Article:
Tuesday, June 21, 2005

Unprotected Border Risks Terrorist Attack

Security experts worry that the porous US-Mexico border is an open invitation to terrorists to try and sneak a nuclear device into the US.
Still, terrorists might consider a 50 percent chance of getting caught too risky if they can cross the border at some other spot that has no detection equipment at all. Harvard's Bunn frets about hikers carrying pieces of a nuclear weapon across the woodland border between Canada and the United States. The Homeland Security Department, in its classified National Planning Scenarios, conjures up a situation in which 'different groups of illegal immigrants' smuggle in materials and parts for a bomb. Or they might drive a fully assembled bomb across the border in a rental truck or a large SUV.

It's actually pretty easy to cross the border undetected, says T.J. Bonner, president of the Border Patrol officers union. There are plenty of small, unmonitored roads, especially along the northern border. 'Drive-throughs are still an easy way to move material that happens to be heavy,' he says. And as for people and vehicles that the Border Patrol does encounter on these roads, he says, 'we just don't screen people to see if they're carrying any nuclear materials with them, nor do we screen vehicles we happen to catch that drive between the ports of entry.' Smugglers have gotten contraband across the border undetected through tunnels, in planes, even hidden inside a tank full of propane. The possibilities are 'only limited by your imagination,' Bonner says.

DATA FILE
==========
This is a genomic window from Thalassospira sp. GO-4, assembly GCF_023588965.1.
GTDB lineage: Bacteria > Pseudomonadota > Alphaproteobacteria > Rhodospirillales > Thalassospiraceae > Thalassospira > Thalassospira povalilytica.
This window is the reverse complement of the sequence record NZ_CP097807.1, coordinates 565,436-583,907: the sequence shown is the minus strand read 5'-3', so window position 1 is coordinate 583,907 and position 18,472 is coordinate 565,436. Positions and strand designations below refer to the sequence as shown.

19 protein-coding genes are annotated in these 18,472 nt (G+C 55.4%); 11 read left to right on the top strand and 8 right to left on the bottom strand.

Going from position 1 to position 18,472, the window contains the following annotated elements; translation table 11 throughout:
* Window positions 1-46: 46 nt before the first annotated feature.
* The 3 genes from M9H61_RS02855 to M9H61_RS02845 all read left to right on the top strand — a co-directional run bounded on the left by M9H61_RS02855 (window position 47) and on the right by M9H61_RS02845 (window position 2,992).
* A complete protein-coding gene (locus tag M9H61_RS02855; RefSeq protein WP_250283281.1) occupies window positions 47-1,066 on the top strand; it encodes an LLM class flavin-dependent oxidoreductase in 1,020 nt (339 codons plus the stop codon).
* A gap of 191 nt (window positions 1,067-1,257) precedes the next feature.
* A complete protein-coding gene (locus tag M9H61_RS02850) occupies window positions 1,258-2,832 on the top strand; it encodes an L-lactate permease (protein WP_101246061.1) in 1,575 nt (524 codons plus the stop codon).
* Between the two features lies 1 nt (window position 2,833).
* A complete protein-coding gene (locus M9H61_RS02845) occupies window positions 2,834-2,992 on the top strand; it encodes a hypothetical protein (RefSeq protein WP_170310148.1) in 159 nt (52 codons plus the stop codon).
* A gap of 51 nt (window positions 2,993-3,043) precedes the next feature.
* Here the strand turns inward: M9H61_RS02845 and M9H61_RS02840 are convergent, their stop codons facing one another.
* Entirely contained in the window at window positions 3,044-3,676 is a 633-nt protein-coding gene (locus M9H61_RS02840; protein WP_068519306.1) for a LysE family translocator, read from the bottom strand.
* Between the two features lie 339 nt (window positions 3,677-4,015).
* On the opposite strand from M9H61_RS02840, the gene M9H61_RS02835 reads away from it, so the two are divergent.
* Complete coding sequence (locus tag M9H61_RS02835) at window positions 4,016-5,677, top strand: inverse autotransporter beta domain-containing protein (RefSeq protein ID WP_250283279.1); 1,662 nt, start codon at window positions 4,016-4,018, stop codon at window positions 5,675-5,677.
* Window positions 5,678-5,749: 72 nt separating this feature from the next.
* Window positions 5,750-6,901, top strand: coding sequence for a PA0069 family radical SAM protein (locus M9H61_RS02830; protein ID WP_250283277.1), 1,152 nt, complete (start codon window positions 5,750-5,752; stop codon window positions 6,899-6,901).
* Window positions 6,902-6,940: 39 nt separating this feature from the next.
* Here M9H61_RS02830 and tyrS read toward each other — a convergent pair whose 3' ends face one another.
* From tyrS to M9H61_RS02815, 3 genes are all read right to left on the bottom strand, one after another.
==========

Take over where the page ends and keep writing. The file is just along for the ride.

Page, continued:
Equally worrying is the prospect that a nuclear device could be smuggled into Los Angeles on a cargo ship - only a fraction of the hundreds of such vessels entering the ports of Long Beach and LA are thoroughly searched - and transported by terrorists into the heart of the city.
That scenario is what keeps Los Angeles City Council member Jack Weiss up at night. 'If a nuclear weapon were smuggled into Los Angeles via the Port of Los Angeles and transported via the Alameda Corridor into downtown L.A.,' he says, 'I would be shocked if anybody would have any prayer of finding out about that.' Weiss represents one of the wealthiest districts in the city, and his constituents rarely, if ever, talk to him about terrorism. But as a former assistant U.S. attorney and Capitol Hill national security aide, he's mounted a personal quest to raise awareness, and money, for terrorism prevention and preparedness. 'It's inevitable,' he says of a nuclear attack somewhere in the country. 'I don't even view it in terms of risk.'

But Weiss says he's fighting an uphill battle, because local officials are not elected for their anti-terrorism credentials. 'The next attack, if and when it comes, will not galvanize most leaders in most American cities to do more,' he contends. 'The attitude will continue to be, 'It can't and won't happen here.' ' He notes that the Los Angeles Police Department just changed the name of its Counter-Terrorism Bureau to the Critical Incident Management Bureau. 'The chief of police believed that if he kept using the word 'terrorism,' it would be hard to keep getting additional resources from the City Council,' Weiss says with a mix of exasperation and resignation.


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